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(NewsNation) — During the fourth Republican presidential debate, Florida Gov. Ron DeSantis suggested a solution to the student loan crisis could be to shift the burden of backing loans from the government to universities.
DeSantis said he doesn’t want taxpayers footing the bill and said he will stop incentivizing “useless degrees” by making universities responsible for the loans their students accrue.
“I don’t support having a truck driver having to pay a student loan for someone that got a degree in gender studies,” he said during the debate hosted by NewsNation. “These student loans are going to be backed by the universities because they need to have an incentive to produce gainful employment for people.
DeSantis criticized the system where students amass significant debt pursuing degrees that may not lead to lucrative careers.
“They need to have an incentive to produce gainful employment for people,” DeSantis said, adding that the state of Florida has doubled down on apprenticeships.
“Don’t let anybody tell you that the only way you can be successful is through a four-year Brick and Ivy degree,” DeSantis said.
While DeSantis received credit for addressing a growing issue, some experts, including former Goldman Sachs analyst Trish Regan, expressed concerns about the complexity of the proposal.
Regan joined “On Balance With Leland Vittert” to discuss DeSantis’ proposal, saying, “Not that it won’t work, it is just a whole lot more complex.”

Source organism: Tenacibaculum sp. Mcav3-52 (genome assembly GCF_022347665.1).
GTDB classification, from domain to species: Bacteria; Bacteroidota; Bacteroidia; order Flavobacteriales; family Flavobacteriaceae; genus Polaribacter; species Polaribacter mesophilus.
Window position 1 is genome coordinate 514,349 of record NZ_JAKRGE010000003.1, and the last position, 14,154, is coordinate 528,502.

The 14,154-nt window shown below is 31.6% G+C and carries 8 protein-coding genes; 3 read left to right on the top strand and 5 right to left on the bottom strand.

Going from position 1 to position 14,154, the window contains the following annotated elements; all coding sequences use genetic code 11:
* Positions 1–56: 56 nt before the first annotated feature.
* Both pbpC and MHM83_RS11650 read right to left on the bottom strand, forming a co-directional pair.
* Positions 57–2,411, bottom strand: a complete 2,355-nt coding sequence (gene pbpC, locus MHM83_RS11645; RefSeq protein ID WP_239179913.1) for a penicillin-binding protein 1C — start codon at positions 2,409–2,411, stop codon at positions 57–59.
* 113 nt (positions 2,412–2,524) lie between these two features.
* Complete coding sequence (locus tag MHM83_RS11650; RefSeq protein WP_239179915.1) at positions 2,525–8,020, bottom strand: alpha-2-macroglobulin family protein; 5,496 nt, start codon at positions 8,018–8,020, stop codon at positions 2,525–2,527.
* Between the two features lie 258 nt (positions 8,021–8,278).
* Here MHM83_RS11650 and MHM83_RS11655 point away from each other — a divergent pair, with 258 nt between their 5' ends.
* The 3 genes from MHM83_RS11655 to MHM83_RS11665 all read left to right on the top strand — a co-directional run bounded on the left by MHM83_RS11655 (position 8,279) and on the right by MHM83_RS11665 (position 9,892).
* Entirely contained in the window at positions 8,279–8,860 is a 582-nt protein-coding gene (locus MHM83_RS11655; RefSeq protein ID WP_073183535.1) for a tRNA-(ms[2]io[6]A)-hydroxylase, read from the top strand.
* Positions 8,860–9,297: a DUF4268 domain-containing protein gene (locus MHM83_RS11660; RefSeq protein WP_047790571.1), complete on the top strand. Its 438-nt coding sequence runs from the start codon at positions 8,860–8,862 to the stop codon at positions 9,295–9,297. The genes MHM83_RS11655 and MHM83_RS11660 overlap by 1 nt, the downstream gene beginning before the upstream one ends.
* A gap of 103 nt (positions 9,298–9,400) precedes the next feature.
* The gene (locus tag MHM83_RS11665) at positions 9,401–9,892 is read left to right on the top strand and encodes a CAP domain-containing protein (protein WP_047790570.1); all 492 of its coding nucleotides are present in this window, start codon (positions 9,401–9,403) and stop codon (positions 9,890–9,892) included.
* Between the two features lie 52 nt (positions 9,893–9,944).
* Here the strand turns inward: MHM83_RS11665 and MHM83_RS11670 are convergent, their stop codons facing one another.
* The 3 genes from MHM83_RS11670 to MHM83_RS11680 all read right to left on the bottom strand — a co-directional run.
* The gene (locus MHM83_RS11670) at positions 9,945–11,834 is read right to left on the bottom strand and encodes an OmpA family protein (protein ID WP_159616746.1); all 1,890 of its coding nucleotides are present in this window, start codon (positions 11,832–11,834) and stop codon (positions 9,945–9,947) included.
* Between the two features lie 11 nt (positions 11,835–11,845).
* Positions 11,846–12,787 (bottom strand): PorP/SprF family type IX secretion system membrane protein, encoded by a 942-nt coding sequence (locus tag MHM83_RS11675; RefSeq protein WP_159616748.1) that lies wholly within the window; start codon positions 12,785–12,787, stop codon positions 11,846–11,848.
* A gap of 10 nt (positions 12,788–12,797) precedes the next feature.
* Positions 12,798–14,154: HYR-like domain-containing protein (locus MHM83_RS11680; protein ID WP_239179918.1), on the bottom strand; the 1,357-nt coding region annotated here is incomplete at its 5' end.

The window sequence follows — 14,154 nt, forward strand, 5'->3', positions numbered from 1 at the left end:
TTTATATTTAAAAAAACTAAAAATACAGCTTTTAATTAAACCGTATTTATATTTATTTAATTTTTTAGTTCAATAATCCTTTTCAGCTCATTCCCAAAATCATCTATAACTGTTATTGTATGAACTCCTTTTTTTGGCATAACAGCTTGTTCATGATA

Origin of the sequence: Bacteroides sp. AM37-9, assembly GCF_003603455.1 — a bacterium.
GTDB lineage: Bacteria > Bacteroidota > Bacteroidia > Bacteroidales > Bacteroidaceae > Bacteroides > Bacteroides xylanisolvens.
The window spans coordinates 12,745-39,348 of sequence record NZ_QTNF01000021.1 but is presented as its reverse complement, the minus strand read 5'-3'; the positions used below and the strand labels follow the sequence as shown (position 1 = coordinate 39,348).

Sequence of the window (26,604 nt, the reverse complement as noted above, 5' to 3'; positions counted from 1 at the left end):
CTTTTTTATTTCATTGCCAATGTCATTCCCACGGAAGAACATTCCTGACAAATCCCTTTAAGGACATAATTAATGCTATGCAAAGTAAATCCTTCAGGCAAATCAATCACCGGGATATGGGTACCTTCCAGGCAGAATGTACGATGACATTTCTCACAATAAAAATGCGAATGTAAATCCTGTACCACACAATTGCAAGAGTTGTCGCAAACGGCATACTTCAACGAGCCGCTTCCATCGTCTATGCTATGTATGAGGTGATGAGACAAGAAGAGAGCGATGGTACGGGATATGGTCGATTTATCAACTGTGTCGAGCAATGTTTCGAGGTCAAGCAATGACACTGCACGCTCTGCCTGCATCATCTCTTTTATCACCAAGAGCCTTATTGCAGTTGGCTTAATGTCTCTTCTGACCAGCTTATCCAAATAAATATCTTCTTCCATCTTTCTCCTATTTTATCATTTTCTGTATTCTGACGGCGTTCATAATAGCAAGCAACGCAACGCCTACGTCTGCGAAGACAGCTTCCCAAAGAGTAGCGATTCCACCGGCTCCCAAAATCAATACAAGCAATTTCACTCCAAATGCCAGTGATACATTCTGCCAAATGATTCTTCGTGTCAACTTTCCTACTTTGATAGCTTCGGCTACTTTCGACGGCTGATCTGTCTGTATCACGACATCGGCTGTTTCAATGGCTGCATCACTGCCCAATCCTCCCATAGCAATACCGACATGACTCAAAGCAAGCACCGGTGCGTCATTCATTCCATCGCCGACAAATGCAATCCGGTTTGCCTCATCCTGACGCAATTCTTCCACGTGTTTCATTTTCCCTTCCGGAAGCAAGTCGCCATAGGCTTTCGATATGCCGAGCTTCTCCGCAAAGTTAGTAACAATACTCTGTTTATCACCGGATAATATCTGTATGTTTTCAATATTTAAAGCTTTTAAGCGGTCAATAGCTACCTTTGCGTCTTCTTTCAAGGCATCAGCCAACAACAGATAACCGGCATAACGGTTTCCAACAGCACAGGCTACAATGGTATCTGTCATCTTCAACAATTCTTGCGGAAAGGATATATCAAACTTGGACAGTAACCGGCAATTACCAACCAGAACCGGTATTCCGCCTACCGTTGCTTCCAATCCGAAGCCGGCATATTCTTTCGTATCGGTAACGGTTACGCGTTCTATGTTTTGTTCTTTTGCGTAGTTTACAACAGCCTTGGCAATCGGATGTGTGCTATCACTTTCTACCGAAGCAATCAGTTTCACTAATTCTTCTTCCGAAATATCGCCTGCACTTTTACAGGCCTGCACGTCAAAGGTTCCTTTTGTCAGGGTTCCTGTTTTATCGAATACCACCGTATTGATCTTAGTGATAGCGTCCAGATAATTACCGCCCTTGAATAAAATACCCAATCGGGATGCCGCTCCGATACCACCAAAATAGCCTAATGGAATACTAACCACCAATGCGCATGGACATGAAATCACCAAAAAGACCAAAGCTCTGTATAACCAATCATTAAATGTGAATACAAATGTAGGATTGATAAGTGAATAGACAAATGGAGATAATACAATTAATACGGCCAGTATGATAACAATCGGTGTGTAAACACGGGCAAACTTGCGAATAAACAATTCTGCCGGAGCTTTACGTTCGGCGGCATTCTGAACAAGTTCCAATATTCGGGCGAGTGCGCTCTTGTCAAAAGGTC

Regan acknowledged the need for universities to have “skin in the game” but highlighted the importance of maintaining diversity in academic pursuits.
“I like what he’s (DeSantis) saying, in essence, but I also just worry,” she siad. “But I do worry that you want some diversity in the student body in the subjects that they study.”
“You don’t want everybody to get an economics degree or be a business major or engineering major,” she continued. “We need a lot of them. But you need the musicians, you need the artists, you need the philosophers. So you’ve got to come up with some kind of construct.”
Regan pointed out the historical evolution of the student loan system, originating in the 1960s, and how it has transformed into what some now see as a flawed model.
“Basically, they’ve given these kids blank checks, go buy whatever you want, right? If somebody gives you a blank check to buy a house, like you don’t think that that’s gonna cause the price of the house to go up all the houses to go up,” she said.
Regan also emphasized the necessity of containing costs and reforming the entire system.
According to the National Center for Educational Statistics, The five institutions with the largest endowments at the end of fiscal year 2021 were Harvard University ($53 billion), Yale University ($42 billion), The University of Texas System Office ($40 billion), Stanford University ($38 billion), and Princeton University ($37 billion).
Chief Washington anchor Leland Vittert said American taxpayers are in effect underwriting the universities.
“Why not put the universities on the hook and say, ‘Look, if you want all these tax breaks, then you’ve got to fund the music majors and everybody else'” Vittert asked.
Regan called it a “fair idea,” but only “if we put those requirements around them.”
“I think that we need to rehaul this entire system,” she said. “I appreciate what he’s saying. I don’t think it’s perfect. I think it’s one part of the solution, finding a way for schools to have some more skin in the game. also finding a way to contain these costs.”